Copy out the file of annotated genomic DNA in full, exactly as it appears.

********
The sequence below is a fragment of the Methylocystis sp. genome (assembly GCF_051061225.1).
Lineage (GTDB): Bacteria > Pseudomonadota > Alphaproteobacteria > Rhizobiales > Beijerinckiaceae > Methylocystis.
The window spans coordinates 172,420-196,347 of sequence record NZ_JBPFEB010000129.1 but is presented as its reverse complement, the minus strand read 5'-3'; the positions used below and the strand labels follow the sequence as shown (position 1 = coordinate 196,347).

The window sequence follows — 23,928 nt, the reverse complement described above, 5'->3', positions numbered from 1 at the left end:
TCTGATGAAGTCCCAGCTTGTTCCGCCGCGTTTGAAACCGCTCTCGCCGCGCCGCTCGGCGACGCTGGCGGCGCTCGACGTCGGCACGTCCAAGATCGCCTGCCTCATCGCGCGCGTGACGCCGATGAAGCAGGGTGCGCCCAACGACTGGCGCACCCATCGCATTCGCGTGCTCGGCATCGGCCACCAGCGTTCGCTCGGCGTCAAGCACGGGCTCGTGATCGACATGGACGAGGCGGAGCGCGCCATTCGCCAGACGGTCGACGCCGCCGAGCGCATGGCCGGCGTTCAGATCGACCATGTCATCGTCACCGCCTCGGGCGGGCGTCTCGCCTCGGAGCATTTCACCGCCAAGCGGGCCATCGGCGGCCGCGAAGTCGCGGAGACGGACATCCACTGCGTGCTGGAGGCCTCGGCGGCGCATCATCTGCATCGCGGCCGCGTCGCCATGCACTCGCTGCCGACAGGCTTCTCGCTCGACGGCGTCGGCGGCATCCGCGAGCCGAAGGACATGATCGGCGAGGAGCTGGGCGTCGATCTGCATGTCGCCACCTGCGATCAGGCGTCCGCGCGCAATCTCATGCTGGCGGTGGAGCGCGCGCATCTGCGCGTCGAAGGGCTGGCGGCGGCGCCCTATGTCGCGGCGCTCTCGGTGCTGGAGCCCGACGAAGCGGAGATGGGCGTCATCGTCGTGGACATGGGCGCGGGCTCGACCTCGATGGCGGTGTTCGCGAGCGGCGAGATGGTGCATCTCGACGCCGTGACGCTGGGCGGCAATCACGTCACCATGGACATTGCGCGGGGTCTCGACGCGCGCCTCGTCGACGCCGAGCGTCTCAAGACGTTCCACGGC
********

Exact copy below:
The sequence below is a fragment of the Methylocystis sp. genome (assembly GCF_051061225.1).
Lineage (GTDB): Bacteria > Pseudomonadota > Alphaproteobacteria > Rhizobiales > Beijerinckiaceae > Methylocystis.
The window spans coordinates 172,420-196,347 of sequence record NZ_JBPFEB010000129.1 but is presented as its reverse complement, the minus strand read 5'-3'; the positions used below and the strand labels follow the sequence as shown (position 1 = coordinate 196,347).

The window sequence follows — 23,928 nt, the reverse complement described above, 5'->3', positions numbered from 1 at the left end:
TCTGATGAAGTCCCAGCTTGTTCCGCCGCGTTTGAAACCGCTCTCGCCGCGCCGCTCGGCGACGCTGGCGGCGCTCGACGTCGGCACGTCCAAGATCGCCTGCCTCATCGCGCGCGTGACGCCGATGAAGCAGGGTGCGCCCAACGACTGGCGCACCCATCGCATTCGCGTGCTCGGCATCGGCCACCAGCGTTCGCTCGGCGTCAAGCACGGGCTCGTGATCGACATGGACGAGGCGGAGCGCGCCATTCGCCAGACGGTCGACGCCGCCGAGCGCATGGCCGGCGTTCAGATCGACCATGTCATCGTCACCGCCTCGGGCGGGCGTCTCGCCTCGGAGCATTTCACCGCCAAGCGGGCCATCGGCGGCCGCGAAGTCGCGGAGACGGACATCCACTGCGTGCTGGAGGCCTCGGCGGCGCATCATCTGCATCGCGGCCGCGTCGCCATGCACTCGCTGCCGACAGGCTTCTCGCTCGACGGCGTCGGCGGCATCCGCGAGCCGAAGGACATGATCGGCGAGGAGCTGGGCGTCGATCTGCATGTCGCCACCTGCGATCAGGCGTCCGCGCGCAATCTCATGCTGGCGGTGGAGCGCGCGCATCTGCGCGTCGAAGGGCTGGCGGCGGCGCCCTATGTCGCGGCGCTCTCGGTGCTGGAGCCCGACGAAGCGGAGATGGGCGTCATCGTCGTGGACATGGGCGCGGGCTCGACCTCGATGGCGGTGTTCGCGAGCGGCGAGATGGTGCATCTCGACGCCGTGACGCTGGGCGGCAATCACGTCACCATGGACATTGCGCGGGGTCTCGACGCGCGCCTCGTCGACGCCGAGCGTCTCAAGACGTTCCACGGC